Olukupa gets new school hostel

Upgrade… The tents and makeshift structures seen in the picture were set up by learners near the school. The shiny steel building in the background is the new hostel facility where they will soon be accommodated.


Olukupa Combined School in Oshikoto Region has received a hostel facility to accommodate at least 70 learners, who previously sheltered under trees and had to make use of makeshift tents due to the long distance between surrounding villages and the school.

Olukupa Combined School has over 360 learners and 17 teachers and has been in existence since 1984. The school is situated at Olukupa village, about 50 kilometres from Okongo.

The hostel facility came in the form of donation from the Small Miners Union (SMU) through the Ministry of Mines and Energy and was constructed at a cost of N$1.16 million.

The initiative came about following a familiarisation visit by Deputy Minister of Mines and Energy Kornelia Shilunga, who was disheartened by the conditions learners had to endure.

The facility consists of two steel structure hostels, a kitchen, 40 steel beds with mattresses and linen, steel toilet structures with six shower rooms for each and water a tank, among others.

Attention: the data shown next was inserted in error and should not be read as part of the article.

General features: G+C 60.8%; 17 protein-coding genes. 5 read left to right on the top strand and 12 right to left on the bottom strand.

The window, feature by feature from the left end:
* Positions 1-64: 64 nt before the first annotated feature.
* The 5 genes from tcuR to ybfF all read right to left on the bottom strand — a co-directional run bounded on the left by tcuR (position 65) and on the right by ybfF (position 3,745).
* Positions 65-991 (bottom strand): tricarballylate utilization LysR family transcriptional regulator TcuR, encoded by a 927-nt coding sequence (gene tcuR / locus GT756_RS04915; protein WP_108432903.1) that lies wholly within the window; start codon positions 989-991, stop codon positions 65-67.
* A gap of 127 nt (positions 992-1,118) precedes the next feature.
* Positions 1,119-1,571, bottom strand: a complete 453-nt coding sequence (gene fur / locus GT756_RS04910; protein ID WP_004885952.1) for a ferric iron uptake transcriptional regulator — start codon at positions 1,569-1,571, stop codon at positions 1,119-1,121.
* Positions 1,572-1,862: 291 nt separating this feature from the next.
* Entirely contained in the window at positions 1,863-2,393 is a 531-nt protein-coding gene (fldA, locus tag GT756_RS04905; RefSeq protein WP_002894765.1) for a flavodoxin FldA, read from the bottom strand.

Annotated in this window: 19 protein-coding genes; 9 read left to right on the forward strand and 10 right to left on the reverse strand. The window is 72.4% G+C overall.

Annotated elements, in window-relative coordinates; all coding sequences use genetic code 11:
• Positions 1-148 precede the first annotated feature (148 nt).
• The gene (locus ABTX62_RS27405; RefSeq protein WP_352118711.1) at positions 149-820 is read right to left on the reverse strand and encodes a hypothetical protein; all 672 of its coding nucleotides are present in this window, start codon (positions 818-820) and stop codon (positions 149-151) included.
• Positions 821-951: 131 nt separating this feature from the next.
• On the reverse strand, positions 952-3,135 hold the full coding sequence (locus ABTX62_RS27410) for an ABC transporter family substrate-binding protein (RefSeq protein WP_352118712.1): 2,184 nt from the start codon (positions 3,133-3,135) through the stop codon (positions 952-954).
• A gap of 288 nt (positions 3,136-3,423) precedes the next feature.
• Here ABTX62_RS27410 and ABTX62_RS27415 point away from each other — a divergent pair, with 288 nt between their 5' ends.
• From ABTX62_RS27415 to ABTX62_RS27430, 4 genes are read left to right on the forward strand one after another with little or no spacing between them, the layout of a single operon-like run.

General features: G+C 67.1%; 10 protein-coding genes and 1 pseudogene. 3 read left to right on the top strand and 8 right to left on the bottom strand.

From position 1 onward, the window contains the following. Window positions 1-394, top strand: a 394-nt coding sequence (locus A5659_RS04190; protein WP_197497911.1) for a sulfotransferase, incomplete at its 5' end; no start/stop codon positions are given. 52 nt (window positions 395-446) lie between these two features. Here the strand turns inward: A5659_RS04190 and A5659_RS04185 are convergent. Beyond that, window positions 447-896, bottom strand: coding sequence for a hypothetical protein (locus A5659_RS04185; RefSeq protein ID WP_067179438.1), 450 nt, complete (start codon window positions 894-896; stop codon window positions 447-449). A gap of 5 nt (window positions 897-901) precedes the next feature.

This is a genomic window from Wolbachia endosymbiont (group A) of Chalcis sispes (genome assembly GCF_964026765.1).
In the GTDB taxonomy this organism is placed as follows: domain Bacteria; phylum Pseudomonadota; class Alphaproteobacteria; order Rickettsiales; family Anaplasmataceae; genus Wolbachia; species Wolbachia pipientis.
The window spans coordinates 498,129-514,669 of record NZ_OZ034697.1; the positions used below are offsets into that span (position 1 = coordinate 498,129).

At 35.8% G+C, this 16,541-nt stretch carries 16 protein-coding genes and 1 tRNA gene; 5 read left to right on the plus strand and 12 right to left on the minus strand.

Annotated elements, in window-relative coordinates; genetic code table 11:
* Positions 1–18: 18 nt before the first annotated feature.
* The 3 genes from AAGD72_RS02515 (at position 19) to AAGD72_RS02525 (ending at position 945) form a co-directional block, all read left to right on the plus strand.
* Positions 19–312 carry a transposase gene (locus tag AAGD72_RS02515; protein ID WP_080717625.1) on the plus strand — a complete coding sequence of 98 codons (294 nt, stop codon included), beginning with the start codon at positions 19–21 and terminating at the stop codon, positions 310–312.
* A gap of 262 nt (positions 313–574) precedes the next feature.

“While there is an improvement in the equity of education, inequalities in terms of resources available at public schools remain a challenge due to the inherited school infrastructure backlog, hence equity in terms of learner outcomes remains a challenge.

“However the ministry is working tirelessly to address these disparities” said Minister of Education, Arts and Culture Katrina Hanse-Himarwa when she recently received the donation.

“Your donation might look small in the eyes of many, but to us in the education sector it is a gigantic effort and we embrace your donation. Education is a shared responsibility and as such SMU has become an integral part of our quest to address the infrastructure backlog we are facing,” said an appreciative Minister Hanse-Himarwa.

It is paramount that Namibian society puts emphasis on infrastructure development in order to implement without fail the Harambee Prosperity Plan, she noted. “Therefore, we need social partners to accelerate infrastructure development, as government alone cannot meet [all] the targets set out in the plan,” said Hanse-Himarwa, who in turn received assurances from the learners that they would maintain and keep the facility tidy.


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